How to Combine Two Family Incomes to Buy a House

Couple in front of a house with a "sold" sign.
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Sharing a home with another family usually means splitting housing costs, as well. Mortgage lenders allow you to combine two family incomes to buy a house, provided both households meet minimum qualifying requirements. Lenders may require both families to hold equal ownership rights. However, matters of title, property use and the allocation of homeowner expenses should be discussed between the buyers in advance and with an attorney.


Multiple Reasons for Buying Together

Unrelated families can obtain a mortgage to purchase a primary residence, such as a single-family dwelling big enough for both households or a duplex for separate housing. Two families might also pitch in to buy a second home, such as a vacation property to share throughout the year. Families can also invest in rental properties that they fix up and sell for a profit or rent to tenants. The property type and the borrowers' occupancy status affect mortgage qualifying and income requirements.


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The More Income, the Merrier

You can increase your purchasing power by showing more income on your mortgage application. However, lenders compare your income to your debt load, therefore, multiple incomes don't necessarily guarantee more buying power if the borrowers carry too much debt. Lenders require healthy debt-to-income ratios, usually between 28 percent and 33 percent, for housing-related expenses, and 36 percent to 41 percent for housing and non-housing expenses. This ensures that each family can afford their share of the housing payment.


Proving Income and Calculating Debt

Income for all borrowers must be stable, verifiable and documented. All borrowers provide at least two years of income taxes, recent pay stubs or proof of year-to-date earnings and contact information the lender can use to verify employment stability, hours and pay rates. All borrowers need not have income to be on the loan application; however, their debts are still taken into account. For example, if two out of four applicants don't work or only work odd jobs and sporadically, the lender omits their income information, but includes their individual debts when calculating DTI.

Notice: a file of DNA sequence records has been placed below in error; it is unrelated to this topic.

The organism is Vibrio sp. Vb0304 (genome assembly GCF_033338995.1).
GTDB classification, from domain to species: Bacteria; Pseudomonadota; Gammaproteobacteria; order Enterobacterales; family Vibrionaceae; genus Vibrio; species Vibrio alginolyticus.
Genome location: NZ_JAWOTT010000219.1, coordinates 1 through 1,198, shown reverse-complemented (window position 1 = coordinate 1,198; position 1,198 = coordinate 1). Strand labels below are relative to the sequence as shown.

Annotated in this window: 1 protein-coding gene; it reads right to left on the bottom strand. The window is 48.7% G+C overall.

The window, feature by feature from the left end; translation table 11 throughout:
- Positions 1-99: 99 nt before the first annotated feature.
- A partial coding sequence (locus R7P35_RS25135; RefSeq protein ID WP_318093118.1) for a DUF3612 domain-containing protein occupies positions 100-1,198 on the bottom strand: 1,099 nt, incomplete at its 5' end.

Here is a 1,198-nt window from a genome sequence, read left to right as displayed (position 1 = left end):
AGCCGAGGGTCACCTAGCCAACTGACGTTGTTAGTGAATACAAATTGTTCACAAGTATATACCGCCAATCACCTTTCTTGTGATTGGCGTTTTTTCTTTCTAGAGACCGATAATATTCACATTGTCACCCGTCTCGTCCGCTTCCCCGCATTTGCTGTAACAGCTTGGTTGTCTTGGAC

Credit Concerns

In addition to combining the incomes of all borrowers and offsetting income with debt, lenders consider everyone's credit scores. Lenders make loans based on the weakest credit. For example, if three out of four borrowers have credit scores in the high 700 range and one borrower has a 620 score, lenders base eligibility and the mortgage interest rate on the 620 score. Depending on the income needed to qualify, the families may be better off leaving an applicant with poor credit off of the loan application to obtain better terms.


Buying a Multi-Unit Property

Families face tighter guidelines when buying two- to four-unit properties, also known as multifamily homes. The typical down payment for such properties is 20 percent if the families occupy the property and 25 percent down if they don't. That's because the loan carries a higher level of risk due to maintenance costs, possible vacancies and loss of rental income. Buyers of multifamily properties must also have more reserves -- usually six or 12 months of housing expenses. Certain federal, state and municipal housing programs can help families purchase multifamily properties for use as a primary residence. These loans sometimes work in conjunction with government-backed loans and may require lower down payments.